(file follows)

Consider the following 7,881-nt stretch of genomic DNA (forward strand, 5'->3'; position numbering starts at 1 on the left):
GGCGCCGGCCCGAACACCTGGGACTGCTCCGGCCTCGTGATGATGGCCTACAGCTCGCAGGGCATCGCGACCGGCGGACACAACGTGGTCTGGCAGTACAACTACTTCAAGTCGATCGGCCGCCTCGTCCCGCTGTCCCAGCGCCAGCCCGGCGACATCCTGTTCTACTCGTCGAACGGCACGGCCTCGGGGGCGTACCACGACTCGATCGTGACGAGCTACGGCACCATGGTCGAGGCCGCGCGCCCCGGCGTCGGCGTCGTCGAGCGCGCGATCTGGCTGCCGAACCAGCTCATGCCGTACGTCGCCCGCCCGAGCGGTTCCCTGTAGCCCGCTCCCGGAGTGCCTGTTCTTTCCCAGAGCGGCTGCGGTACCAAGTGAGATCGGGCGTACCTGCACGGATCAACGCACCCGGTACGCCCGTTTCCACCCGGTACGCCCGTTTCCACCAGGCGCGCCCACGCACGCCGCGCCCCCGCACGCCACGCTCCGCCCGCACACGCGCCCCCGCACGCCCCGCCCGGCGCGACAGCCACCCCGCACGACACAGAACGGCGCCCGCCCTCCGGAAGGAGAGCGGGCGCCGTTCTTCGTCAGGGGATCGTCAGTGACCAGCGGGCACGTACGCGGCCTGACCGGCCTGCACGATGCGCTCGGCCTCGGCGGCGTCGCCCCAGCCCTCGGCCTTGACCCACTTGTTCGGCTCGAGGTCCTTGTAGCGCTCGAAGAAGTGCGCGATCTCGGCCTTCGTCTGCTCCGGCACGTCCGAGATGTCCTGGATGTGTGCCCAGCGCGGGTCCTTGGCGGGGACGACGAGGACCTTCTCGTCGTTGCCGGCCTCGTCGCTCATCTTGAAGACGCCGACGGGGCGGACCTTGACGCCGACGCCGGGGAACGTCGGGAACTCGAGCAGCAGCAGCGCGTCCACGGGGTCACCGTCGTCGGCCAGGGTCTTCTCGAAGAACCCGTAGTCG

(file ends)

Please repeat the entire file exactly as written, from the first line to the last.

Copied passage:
Consider the following 7,881-nt stretch of genomic DNA (forward strand, 5'->3'; position numbering starts at 1 on the left):
GGCGCCGGCCCGAACACCTGGGACTGCTCCGGCCTCGTGATGATGGCCTACAGCTCGCAGGGCATCGCGACCGGCGGACACAACGTGGTCTGGCAGTACAACTACTTCAAGTCGATCGGCCGCCTCGTCCCGCTGTCCCAGCGCCAGCCCGGCGACATCCTGTTCTACTCGTCGAACGGCACGGCCTCGGGGGCGTACCACGACTCGATCGTGACGAGCTACGGCACCATGGTCGAGGCCGCGCGCCCCGGCGTCGGCGTCGTCGAGCGCGCGATCTGGCTGCCGAACCAGCTCATGCCGTACGTCGCCCGCCCGAGCGGTTCCCTGTAGCCCGCTCCCGGAGTGCCTGTTCTTTCCCAGAGCGGCTGCGGTACCAAGTGAGATCGGGCGTACCTGCACGGATCAACGCACCCGGTACGCCCGTTTCCACCCGGTACGCCCGTTTCCACCAGGCGCGCCCACGCACGCCGCGCCCCCGCACGCCACGCTCCGCCCGCACACGCGCCCCCGCACGCCCCGCCCGGCGCGACAGCCACCCCGCACGACACAGAACGGCGCCCGCCCTCCGGAAGGAGAGCGGGCGCCGTTCTTCGTCAGGGGATCGTCAGTGACCAGCGGGCACGTACGCGGCCTGACCGGCCTGCACGATGCGCTCGGCCTCGGCGGCGTCGCCCCAGCCCTCGGCCTTGACCCACTTGTTCGGCTCGAGGTCCTTGTAGCGCTCGAAGAAGTGCGCGATCTCGGCCTTCGTCTGCTCCGGCACGTCCGAGATGTCCTGGATGTGTGCCCAGCGCGGGTCCTTGGCGGGGACGACGAGGACCTTCTCGTCGTTGCCGGCCTCGTCGCTCATCTTGAAGACGCCGACGGGGCGGACCTTGACGCCGACGCCGGGGAACGTCGGGAACTCGAGCAGCAGCAGCGCGTCCACGGGGTCACCGTCGTCGGCCAGGGTCTTCTCGAAGAACCCGTAGTCG